Melanie offered a curt nod. “It’s the blue Hyundai Adam mentioned at dinner,” she said.

Bobby leaned back, turning left and right to scan his surroundings. “Adam’s not here, is he? Have you heard from him today?”

“No,” Melanie said. “Is he okay?”

Bobby’s easy, charming smile suddenly reappeared. “Oh yeah, he’s fine. But this is gonna shake him up. Do you think you could file it away with the slashed tires?”

“I don’t know if I’m comfortable with that, Bobby,” Melanie said. Beside her, Brooke was pretending to wipe down the counter. Melanie knew she was listening and didn’t want to say anything Brooke could spread around the coffee shop.

Bobby had the same intuition and after suspiciously eyeing Brooke, he asked, “Can we step into your manager’s office to talk about this?”

Nodding, Melanie began weaving her way through the back of the shop and told Bobby over her shoulder she’d let him in. Brooke cleared her throat and when Melanie stole a glance, Brooke shot her a pleading and disappointed look. Melanie ignored it and hurried to let Bobby inside the office. He closed the door behind him. “It’s awful crowded in here,” he said.

“It’s small,” Melanie admitted, “but Chris is mostly a slob.” She shuffled some papers on the desk and then sat in the clean space she’d created. “So why can’t I tell Adam about any of this?”

Bobby sighed and it was like his whole body was collapsing in on itself. It almost made Melanie jump back onto her feet and go running for a doctor. Bobby fell into the chair and rubbed his jaw. “I am so tired,” he said. Melanie didn’t know how to respond, or if she even should respond, so she waited for Bobby to continue. Eventually, he said, “Adam wanted to surprise you. He was gonna pick you up from work and take you to that book fair in Princeton.”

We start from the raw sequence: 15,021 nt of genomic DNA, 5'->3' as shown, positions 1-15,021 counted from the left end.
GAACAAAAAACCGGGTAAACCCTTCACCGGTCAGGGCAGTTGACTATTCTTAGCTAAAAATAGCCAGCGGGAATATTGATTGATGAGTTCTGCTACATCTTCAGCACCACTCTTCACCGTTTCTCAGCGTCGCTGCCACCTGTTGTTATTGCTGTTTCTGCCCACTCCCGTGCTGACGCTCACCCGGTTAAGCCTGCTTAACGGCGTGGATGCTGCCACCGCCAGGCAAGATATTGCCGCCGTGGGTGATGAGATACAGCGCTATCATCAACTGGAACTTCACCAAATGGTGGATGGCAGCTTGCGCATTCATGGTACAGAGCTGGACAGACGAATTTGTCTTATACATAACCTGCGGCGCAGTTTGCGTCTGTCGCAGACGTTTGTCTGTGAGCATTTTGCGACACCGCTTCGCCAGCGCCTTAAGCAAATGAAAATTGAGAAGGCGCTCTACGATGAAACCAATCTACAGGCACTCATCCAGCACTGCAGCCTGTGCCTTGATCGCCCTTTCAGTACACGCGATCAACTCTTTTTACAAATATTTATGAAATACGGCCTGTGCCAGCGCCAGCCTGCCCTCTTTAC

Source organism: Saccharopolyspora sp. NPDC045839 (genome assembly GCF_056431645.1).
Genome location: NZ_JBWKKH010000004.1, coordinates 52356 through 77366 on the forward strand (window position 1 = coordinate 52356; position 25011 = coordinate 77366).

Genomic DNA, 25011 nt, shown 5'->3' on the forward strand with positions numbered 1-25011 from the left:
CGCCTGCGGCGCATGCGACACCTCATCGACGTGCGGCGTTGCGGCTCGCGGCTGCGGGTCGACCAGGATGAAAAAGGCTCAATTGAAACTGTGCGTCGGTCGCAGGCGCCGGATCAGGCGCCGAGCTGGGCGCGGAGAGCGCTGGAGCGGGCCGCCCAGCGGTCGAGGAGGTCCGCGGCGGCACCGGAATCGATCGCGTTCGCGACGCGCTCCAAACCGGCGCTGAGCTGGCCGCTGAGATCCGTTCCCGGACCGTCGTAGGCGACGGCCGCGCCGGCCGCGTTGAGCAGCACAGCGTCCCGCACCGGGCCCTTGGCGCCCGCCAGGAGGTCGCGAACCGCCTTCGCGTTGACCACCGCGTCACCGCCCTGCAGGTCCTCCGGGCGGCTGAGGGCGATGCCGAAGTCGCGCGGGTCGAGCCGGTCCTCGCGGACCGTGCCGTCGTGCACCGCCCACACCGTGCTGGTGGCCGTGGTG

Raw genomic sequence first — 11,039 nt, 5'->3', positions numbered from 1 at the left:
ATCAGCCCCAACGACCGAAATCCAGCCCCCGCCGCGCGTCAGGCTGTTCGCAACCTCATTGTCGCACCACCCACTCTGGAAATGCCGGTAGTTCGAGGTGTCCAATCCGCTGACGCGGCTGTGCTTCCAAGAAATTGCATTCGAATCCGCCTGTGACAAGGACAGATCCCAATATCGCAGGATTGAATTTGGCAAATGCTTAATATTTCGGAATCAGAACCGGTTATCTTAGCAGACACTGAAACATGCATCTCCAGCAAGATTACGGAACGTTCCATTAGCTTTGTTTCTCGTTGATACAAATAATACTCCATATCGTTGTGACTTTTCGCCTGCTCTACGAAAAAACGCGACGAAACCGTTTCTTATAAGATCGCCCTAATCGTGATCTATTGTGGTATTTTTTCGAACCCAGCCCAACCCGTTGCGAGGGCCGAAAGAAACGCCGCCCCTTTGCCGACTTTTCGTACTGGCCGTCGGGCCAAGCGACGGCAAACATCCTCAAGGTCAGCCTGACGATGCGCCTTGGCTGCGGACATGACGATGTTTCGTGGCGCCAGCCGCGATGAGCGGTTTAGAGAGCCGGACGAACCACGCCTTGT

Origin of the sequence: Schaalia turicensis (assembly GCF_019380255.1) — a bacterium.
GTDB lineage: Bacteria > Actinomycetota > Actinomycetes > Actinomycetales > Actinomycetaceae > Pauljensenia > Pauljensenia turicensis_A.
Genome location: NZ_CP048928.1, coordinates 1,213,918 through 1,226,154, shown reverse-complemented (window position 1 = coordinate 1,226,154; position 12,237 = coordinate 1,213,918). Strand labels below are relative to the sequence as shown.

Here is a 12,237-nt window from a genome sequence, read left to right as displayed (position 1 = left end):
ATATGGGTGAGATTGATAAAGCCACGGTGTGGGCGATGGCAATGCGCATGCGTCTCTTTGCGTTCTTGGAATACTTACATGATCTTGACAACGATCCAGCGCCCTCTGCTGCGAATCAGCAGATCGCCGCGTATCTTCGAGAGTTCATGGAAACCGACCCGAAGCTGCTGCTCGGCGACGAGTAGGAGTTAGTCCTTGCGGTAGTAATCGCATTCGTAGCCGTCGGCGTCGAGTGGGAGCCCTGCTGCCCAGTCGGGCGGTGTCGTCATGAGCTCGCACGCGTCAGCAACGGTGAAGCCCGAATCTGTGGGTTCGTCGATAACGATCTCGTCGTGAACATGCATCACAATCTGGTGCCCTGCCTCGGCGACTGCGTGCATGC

“Really?” Melanie asked. The skepticism in her tone made Bobby sit up straighter. “He wants to take me somewhere thoughtful and romantic even though I haven’t talked to him in two days?”

“I didn’t say you couldn’t talk to him,” Bobby said. I just didn’t want you to say anything about the tires. Don’t act like this is my fault.”

“It is -”

“Listen!” Bobby interrupted, getting to his feet. “Adam thinks you haven’t talked to him because of the dinner at our house. He’s all torn up about it and wants to make it up to you. Let him do it, okay? Let him make you happy because that will make him happy.”

“What do you care if Adam’s happy?” Melanie asked.

Bobby’s lips curled into a rueful, unpleasant grin. It made him ugly. Fiddling with his belt, he said, “I don’t know what Adam’s told you, but I love his sister and I love that little family. And even though Adam makes it hard as hell sometimes, I love him too.” When he looked at Melanie, she was shocked to see he was about to cry. “Help me help them. Please.”

Melanie covered her mouth with her hand, considering everything Bobby had said, and then she let it fall away. “Okay, Bobby.”

Bobby’s usual charming and effortless smile materialized out of nowhere. Melanie marveled at the way his entire body language shifted. He reached out to her but stopped before touching her arm. “When he calls later, act like you don’t know anything, okay?”

“Yeah, yeah, sure,” Melanie agreed. Bobby’s enthusiasm and relief was contagious.

“Great,” Bobby said, clapping his hands together. “Let me go see if your manager and Ken found anything.” When they left the office, Ken and Chris had returned.

“The car was gone,” Chris said. “I made a full report, though.” He shrugged. “I’m sorry, Mel.”

“Oh, it’s okay,” she said, smiling brightly like she hadn’t been crying and terrified just a little while before. It was no wonder Chris was looking at her strangely. “We did everything we could, right?” Chris and Brooke were staring.

“Well, we’ll be on our way,” Bobby said, nodding in the general direction of Chris and his employees. “Just call again if something comes up, and we’ll do the same on our end.” He winked at Melanie, and then he was gone.

Brooke groaned. “That Officer Bobby Gillis is something else.” She spun around and threw a towel at Melanie. “I am so jealous you got alone time with him in Chris’s office,” she winked.

“What?” Chris roared.